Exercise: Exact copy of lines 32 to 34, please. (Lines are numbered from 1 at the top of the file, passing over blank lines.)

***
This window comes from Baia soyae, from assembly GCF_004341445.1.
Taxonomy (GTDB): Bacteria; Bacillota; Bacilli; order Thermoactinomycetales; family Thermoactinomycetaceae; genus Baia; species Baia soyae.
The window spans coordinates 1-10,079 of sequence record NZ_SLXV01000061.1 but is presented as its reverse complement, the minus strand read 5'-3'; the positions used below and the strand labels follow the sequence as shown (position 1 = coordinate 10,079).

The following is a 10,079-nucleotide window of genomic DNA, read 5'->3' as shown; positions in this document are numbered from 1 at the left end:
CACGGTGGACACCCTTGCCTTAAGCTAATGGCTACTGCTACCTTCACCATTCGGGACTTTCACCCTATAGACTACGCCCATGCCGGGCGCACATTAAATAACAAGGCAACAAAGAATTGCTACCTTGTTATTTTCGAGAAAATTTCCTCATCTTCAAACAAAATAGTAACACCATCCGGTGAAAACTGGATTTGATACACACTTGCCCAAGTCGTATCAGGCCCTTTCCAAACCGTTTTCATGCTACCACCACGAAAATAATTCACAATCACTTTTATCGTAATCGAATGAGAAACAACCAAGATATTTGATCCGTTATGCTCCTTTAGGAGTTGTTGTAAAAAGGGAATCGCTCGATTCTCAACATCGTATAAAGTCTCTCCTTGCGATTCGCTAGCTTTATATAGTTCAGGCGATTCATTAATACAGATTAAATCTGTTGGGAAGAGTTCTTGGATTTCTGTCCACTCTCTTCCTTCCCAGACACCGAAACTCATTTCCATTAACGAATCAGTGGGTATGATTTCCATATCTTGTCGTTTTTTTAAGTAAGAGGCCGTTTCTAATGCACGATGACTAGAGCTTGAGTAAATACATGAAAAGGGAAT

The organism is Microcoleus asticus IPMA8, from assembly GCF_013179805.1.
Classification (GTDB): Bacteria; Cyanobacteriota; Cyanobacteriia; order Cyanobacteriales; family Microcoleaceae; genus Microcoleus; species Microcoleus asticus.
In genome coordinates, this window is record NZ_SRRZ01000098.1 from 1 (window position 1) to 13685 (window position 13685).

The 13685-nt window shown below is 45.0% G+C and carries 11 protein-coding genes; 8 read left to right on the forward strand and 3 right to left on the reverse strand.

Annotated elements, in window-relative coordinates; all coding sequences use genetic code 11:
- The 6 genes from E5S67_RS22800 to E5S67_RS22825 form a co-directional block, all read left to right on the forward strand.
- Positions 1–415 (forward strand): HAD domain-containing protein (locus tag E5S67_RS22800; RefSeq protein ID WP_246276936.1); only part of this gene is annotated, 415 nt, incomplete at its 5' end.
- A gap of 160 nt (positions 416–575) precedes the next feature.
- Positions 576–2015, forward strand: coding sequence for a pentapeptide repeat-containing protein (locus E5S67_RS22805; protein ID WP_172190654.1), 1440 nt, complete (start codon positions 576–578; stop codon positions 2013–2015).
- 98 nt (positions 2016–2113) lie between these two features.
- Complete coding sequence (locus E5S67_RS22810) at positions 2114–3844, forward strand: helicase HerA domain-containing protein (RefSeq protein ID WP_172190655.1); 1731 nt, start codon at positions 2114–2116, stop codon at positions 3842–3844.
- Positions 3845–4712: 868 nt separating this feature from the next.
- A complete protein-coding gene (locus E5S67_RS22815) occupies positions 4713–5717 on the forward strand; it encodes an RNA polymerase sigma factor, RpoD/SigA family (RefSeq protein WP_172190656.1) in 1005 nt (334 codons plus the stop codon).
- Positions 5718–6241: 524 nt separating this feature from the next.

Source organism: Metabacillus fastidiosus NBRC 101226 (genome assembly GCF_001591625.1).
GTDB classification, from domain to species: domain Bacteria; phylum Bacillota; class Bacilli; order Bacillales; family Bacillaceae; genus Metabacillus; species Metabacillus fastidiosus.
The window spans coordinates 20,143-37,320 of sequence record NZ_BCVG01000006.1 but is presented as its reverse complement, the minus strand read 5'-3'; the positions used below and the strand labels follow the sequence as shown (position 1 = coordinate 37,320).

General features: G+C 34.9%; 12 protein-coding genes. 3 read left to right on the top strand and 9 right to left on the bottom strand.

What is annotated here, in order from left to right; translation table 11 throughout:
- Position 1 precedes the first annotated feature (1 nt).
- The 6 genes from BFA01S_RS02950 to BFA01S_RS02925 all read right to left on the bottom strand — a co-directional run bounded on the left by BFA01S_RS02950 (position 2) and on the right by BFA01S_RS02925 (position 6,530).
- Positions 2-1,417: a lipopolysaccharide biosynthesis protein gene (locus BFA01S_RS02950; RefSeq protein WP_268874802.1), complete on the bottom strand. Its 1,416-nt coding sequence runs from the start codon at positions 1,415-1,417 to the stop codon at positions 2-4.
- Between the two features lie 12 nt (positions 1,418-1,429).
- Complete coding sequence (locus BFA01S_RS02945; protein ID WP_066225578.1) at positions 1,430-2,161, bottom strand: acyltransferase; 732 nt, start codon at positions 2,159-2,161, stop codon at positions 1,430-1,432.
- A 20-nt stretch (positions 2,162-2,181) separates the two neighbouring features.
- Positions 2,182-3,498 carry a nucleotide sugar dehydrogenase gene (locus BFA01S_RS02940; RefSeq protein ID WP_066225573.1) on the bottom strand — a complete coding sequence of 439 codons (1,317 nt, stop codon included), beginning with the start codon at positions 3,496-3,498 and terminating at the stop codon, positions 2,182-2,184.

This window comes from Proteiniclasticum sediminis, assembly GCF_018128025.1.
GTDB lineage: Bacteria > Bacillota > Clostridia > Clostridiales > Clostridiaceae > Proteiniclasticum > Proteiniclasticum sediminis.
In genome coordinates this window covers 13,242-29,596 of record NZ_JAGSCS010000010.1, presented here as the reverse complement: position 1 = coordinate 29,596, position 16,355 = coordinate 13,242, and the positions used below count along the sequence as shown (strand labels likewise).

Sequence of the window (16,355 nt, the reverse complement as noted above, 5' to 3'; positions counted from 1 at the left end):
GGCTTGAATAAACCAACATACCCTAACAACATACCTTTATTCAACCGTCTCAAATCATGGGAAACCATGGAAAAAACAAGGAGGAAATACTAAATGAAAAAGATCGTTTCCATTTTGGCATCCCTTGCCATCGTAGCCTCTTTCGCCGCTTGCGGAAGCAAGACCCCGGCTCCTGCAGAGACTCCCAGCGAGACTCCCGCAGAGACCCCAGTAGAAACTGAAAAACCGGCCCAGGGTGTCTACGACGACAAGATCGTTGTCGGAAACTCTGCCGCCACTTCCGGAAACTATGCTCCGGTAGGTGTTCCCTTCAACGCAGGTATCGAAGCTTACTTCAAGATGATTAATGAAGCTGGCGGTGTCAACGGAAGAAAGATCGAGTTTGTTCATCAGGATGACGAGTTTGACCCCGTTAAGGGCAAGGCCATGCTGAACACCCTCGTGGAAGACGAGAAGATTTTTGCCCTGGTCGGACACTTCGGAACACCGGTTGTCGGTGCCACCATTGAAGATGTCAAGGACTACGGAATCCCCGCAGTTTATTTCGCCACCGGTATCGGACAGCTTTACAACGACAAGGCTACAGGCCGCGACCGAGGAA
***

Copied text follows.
This window comes from Proteiniclasticum sediminis, assembly GCF_018128025.1.
GTDB lineage: Bacteria > Bacillota > Clostridia > Clostridiales > Clostridiaceae > Proteiniclasticum > Proteiniclasticum sediminis.
In genome coordinates this window covers 13,242-29,596 of record NZ_JAGSCS010000010.1, presented here as the reverse complement: position 1 = coordinate 29,596, position 16,355 = coordinate 13,242, and the positions used below count along the sequence as shown (strand labels likewise).